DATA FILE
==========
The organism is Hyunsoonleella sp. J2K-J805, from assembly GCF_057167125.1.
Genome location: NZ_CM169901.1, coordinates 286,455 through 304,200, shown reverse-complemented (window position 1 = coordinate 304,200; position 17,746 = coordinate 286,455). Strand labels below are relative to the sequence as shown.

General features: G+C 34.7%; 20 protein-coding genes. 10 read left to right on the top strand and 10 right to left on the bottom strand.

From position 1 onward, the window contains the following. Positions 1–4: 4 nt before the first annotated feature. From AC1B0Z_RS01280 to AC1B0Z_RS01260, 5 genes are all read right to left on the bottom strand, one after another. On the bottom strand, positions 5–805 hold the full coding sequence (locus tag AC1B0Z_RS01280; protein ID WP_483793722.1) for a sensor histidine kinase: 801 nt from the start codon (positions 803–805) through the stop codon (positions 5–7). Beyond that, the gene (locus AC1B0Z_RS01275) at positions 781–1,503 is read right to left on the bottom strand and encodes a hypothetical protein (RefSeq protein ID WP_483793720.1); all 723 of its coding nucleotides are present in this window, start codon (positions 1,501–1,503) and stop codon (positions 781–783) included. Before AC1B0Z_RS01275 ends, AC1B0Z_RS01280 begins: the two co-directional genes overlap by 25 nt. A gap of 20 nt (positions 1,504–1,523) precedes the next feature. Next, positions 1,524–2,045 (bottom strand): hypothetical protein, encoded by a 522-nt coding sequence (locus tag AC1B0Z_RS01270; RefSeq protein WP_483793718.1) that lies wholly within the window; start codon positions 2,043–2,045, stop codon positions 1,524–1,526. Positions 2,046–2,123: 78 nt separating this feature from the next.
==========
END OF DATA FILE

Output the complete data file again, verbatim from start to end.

The organism is Hyunsoonleella sp. J2K-J805, from assembly GCF_057167125.1.
Genome location: NZ_CM169901.1, coordinates 286,455 through 304,200, shown reverse-complemented (window position 1 = coordinate 304,200; position 17,746 = coordinate 286,455). Strand labels below are relative to the sequence as shown.

General features: G+C 34.7%; 20 protein-coding genes. 10 read left to right on the top strand and 10 right to left on the bottom strand.

From position 1 onward, the window contains the following. Positions 1–4: 4 nt before the first annotated feature. From AC1B0Z_RS01280 to AC1B0Z_RS01260, 5 genes are all read right to left on the bottom strand, one after another. On the bottom strand, positions 5–805 hold the full coding sequence (locus tag AC1B0Z_RS01280; protein ID WP_483793722.1) for a sensor histidine kinase: 801 nt from the start codon (positions 803–805) through the stop codon (positions 5–7). Beyond that, the gene (locus AC1B0Z_RS01275) at positions 781–1,503 is read right to left on the bottom strand and encodes a hypothetical protein (RefSeq protein ID WP_483793720.1); all 723 of its coding nucleotides are present in this window, start codon (positions 1,501–1,503) and stop codon (positions 781–783) included. Before AC1B0Z_RS01275 ends, AC1B0Z_RS01280 begins: the two co-directional genes overlap by 25 nt. A gap of 20 nt (positions 1,504–1,523) precedes the next feature. Next, positions 1,524–2,045 (bottom strand): hypothetical protein, encoded by a 522-nt coding sequence (locus tag AC1B0Z_RS01270; RefSeq protein WP_483793718.1) that lies wholly within the window; start codon positions 2,043–2,045, stop codon positions 1,524–1,526. Positions 2,046–2,123: 78 nt separating this feature from the next.